“Employees love learning and enjoy these classes,” says Ruttledge. “Upgrading their skills also makes them more confident about retaining their jobs.”
Read More: Digital Transformation Is About New Business Models, Not New Tech
3. Partnering-Up Accelerates Change
To accelerate digital transformation and spur innovation, Citizens has partnered with numerous fintech providers for solutions including a mobile front-end, aggregated credit bureau data, and artificial intelligence for marketing. “We’ve had to think about things differently and are leveraging the talents of our vendors,” says Ruttledge.
You can’t keep throwing money at new capabilities and not reduce costs in other areas.
Modernizing legacy systems that are multiple decades old while adding new digital capabilities and accelerating speed-to-market is a daunting task — and an expensive one at that. Cost reduction is a crucial part of the equation.
“Removing costs takes careful planning and a longer-term roadmap,” says Ruttledge. That task also involved partnering. Citizens’ has relied on Infosys to help it decommission out-of-date/unnecessary systems and improve efficiencies.
A side benefit to working with a global vendor is that Infosys shares with U.S. customers what works in other parts of the world. For example, Ruttledge appreciates Infosys’ introduction to China’s Ping An Insurance Group, a technology-powered retail financial services company. “We’ve studied their digital customer acquisition strategy. It’s unbelievable how successful they are. We can then implement what we learned into our own digital transformation efforts,” says Ruttledge.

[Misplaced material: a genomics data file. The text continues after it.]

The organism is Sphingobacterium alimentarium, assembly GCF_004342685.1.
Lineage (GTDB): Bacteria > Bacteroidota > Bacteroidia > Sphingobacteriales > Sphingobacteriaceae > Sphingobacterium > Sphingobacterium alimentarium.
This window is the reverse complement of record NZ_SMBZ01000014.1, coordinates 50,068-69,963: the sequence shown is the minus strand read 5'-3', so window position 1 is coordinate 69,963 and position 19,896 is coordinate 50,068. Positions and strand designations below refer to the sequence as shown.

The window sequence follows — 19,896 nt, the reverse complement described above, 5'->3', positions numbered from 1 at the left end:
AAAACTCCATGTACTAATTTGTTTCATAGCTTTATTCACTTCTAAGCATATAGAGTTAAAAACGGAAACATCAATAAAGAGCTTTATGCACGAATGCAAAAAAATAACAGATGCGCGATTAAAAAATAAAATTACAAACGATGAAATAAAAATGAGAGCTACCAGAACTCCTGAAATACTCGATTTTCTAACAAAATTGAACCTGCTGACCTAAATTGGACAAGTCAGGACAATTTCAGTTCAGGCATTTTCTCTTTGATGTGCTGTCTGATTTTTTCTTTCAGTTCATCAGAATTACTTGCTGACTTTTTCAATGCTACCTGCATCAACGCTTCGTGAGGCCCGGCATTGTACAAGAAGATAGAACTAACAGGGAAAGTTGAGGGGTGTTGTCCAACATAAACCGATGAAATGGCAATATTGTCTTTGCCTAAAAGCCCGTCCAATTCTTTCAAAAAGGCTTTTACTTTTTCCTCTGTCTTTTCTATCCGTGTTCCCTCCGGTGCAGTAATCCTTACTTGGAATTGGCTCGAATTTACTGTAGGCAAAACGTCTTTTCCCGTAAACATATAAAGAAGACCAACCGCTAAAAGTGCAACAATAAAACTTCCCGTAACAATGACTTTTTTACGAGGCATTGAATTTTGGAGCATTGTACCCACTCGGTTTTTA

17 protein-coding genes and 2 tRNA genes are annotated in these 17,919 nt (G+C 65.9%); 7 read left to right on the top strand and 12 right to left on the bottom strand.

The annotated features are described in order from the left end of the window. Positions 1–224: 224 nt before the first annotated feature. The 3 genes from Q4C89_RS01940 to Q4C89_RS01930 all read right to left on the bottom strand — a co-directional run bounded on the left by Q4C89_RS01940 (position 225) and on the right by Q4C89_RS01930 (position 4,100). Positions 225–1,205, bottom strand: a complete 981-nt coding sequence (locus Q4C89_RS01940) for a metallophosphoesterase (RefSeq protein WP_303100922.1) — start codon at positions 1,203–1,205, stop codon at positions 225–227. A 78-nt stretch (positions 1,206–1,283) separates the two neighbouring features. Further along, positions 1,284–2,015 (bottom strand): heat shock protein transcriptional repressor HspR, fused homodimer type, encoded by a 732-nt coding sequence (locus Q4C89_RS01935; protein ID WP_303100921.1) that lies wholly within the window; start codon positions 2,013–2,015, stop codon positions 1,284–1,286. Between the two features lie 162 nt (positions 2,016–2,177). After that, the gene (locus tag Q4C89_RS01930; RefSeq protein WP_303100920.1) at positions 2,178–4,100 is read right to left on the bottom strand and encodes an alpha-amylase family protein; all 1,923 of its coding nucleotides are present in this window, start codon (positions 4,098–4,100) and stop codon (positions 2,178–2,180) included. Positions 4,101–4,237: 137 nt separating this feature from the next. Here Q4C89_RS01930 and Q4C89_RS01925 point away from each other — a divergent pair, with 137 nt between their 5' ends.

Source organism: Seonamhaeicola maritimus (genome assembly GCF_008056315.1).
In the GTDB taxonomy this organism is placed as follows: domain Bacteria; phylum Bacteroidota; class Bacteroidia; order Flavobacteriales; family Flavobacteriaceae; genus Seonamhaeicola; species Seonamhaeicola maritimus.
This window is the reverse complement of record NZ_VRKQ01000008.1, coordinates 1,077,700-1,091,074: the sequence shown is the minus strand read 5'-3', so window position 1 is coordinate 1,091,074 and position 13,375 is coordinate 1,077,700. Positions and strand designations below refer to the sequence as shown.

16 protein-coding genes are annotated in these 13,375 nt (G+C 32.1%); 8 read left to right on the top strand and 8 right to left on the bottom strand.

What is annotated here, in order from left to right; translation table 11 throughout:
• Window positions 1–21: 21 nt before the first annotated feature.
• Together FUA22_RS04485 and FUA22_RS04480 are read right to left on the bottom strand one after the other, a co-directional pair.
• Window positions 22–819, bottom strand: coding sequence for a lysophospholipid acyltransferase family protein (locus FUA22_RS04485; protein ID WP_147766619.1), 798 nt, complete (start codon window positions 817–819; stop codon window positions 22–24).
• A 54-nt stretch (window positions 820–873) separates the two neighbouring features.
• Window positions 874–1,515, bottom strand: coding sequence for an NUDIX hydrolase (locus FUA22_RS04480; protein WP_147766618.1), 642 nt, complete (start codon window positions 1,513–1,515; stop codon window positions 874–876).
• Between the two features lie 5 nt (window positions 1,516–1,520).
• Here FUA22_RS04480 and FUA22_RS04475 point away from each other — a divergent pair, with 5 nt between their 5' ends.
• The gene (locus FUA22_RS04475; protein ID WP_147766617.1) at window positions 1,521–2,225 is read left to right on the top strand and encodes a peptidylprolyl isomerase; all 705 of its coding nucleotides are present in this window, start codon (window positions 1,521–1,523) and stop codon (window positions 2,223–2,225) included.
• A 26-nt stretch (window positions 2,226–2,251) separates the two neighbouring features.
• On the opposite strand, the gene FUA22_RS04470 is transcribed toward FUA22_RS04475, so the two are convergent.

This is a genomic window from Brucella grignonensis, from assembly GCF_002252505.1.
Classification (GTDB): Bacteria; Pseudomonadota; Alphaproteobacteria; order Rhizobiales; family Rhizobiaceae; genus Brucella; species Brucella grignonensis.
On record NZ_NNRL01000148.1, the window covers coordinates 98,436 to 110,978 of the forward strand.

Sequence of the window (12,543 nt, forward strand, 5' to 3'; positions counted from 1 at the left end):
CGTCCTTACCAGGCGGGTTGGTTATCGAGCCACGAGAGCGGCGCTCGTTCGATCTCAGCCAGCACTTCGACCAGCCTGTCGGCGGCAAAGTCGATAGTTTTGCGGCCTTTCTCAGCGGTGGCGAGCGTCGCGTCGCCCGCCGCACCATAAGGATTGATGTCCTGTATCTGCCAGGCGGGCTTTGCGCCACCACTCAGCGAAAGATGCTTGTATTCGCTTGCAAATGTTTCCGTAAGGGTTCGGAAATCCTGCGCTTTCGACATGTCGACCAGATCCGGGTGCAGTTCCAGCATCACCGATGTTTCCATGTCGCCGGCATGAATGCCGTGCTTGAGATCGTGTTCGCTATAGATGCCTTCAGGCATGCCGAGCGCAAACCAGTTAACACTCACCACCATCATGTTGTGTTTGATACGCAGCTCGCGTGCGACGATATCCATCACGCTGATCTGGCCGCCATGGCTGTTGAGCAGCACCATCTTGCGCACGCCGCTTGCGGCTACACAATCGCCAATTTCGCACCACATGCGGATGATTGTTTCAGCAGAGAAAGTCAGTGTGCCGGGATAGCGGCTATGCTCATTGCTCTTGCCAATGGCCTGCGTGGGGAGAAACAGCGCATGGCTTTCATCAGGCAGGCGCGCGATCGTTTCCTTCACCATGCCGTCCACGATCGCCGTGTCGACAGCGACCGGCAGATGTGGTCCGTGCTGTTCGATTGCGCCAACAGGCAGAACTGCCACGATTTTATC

4. Use Data as a Foundation
Data analytics and digital transformation are inseparable. “The only way for you to really know and service your customers and create frictionless customer experiences is by leveraging internal and external data,” says Ruttledge. “Data can get you to the Holy Grail of a 360 degree customer view.”
“The only way to create frictionless customer experiences is by leveraging internal and external data.”
— Michael Ruttledge, Citizens Bank
That holistic view is especially critical for banks like Citizens with multiple products across business units such as auto lending, checking and savings accounts, mortgages, and wealth management.
Citizens often turns to external providers to gather data. For example, no one enjoys digging up a W-9 needed for a mortgage application and then sending it to their bank. It’s much less friction for the customer if the bank pulls that data from a third-party automatically.
Citizens also uses data coupled with machine learning in decision science, for example, identifying the right customers for the right offer at the right time or stopping fraud before it happens.
5. Mobile, Mobile and More Mobile
“Mobile has become the default method of customer interactions,” says Joshi. “With 5G and edge computing, the future of customer experience will be mobile-first.” Ruttledge agrees that the biggest opportunity for financial institutions is in delivering everything customers need on a mobile device.
In a mobile-first environment, argues Joshi, the integrated app ecosystem becomes critical, and banks will need to embrace open banking to embed apps such as WeChat, Facebook Messenger and WhatsApp in their mobile offerings.
The end goal, notes Jim Marous, should be customer engagement on mobile. “Banks need to build an ecosystem that makes customers want to come to their platform,” he states.
Ruttledge believes that when it comes to digital transformation, Citizens Bank is now in a good place. “Citizens has great relationships with its customers and is expanding nationally. We’re looking at building our brand even further with new customers and in new geographies. We’ll continue to have brick and mortar branches, but we are turbocharging digital.”